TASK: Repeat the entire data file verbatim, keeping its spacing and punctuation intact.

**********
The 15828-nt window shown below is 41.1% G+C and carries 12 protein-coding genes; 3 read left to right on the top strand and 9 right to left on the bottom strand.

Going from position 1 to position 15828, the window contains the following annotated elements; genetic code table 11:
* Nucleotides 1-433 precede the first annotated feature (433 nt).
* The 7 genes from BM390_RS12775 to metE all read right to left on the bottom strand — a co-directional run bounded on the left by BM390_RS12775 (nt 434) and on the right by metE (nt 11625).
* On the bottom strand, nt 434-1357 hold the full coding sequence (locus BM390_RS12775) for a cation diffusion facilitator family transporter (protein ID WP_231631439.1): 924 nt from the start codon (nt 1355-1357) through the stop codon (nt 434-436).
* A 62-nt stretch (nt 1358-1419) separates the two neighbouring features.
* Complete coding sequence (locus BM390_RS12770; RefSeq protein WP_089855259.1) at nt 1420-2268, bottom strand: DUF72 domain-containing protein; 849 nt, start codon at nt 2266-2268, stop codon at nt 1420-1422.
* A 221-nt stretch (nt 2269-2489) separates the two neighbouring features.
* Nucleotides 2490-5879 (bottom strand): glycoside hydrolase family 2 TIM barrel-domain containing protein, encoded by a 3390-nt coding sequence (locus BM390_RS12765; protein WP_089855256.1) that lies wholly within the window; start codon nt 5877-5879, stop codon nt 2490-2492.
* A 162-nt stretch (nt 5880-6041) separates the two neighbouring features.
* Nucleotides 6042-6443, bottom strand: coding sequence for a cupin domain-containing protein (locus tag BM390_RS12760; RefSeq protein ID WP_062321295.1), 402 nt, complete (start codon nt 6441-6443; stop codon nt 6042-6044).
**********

The 15828-nt window shown below is 41.1% G+C and carries 12 protein-coding genes; 3 read left to right on the top strand and 9 right to left on the bottom strand.

Going from position 1 to position 15828, the window contains the following annotated elements; genetic code table 11:
* Nucleotides 1-433 precede the first annotated feature (433 nt).
* The 7 genes from BM390_RS12775 to metE all read right to left on the bottom strand — a co-directional run bounded on the left by BM390_RS12775 (nt 434) and on the right by metE (nt 11625).
* On the bottom strand, nt 434-1357 hold the full coding sequence (locus BM390_RS12775) for a cation diffusion facilitator family transporter (protein ID WP_231631439.1): 924 nt from the start codon (nt 1355-1357) through the stop codon (nt 434-436).
* A 62-nt stretch (nt 1358-1419) separates the two neighbouring features.
* Complete coding sequence (locus BM390_RS12770; RefSeq protein WP_089855259.1) at nt 1420-2268, bottom strand: DUF72 domain-containing protein; 849 nt, start codon at nt 2266-2268, stop codon at nt 1420-1422.
* A 221-nt stretch (nt 2269-2489) separates the two neighbouring features.
* Nucleotides 2490-5879 (bottom strand): glycoside hydrolase family 2 TIM barrel-domain containing protein, encoded by a 3390-nt coding sequence (locus BM390_RS12765; protein WP_089855256.1) that lies wholly within the window; start codon nt 5877-5879, stop codon nt 2490-2492.
* A 162-nt stretch (nt 5880-6041) separates the two neighbouring features.
* Nucleotides 6042-6443, bottom strand: coding sequence for a cupin domain-containing protein (locus tag BM390_RS12760; RefSeq protein ID WP_062321295.1), 402 nt, complete (start codon nt 6441-6443; stop codon nt 6042-6044).